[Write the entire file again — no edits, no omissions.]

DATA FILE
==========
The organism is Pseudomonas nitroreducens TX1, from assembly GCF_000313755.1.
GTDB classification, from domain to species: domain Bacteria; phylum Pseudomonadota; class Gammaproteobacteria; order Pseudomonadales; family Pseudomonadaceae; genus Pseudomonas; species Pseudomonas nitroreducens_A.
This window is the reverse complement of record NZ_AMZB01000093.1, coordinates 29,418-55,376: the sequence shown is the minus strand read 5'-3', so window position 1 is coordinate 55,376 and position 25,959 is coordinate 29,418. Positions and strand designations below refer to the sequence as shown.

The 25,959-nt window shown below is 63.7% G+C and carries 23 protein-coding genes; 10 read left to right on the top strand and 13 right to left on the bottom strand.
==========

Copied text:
The organism is Pseudomonas nitroreducens TX1, from assembly GCF_000313755.1.
GTDB classification, from domain to species: domain Bacteria; phylum Pseudomonadota; class Gammaproteobacteria; order Pseudomonadales; family Pseudomonadaceae; genus Pseudomonas; species Pseudomonas nitroreducens_A.
This window is the reverse complement of record NZ_AMZB01000093.1, coordinates 29,418-55,376: the sequence shown is the minus strand read 5'-3', so window position 1 is coordinate 55,376 and position 25,959 is coordinate 29,418. Positions and strand designations below refer to the sequence as shown.

The 25,959-nt window shown below is 63.7% G+C and carries 23 protein-coding genes; 10 read left to right on the top strand and 13 right to left on the bottom strand.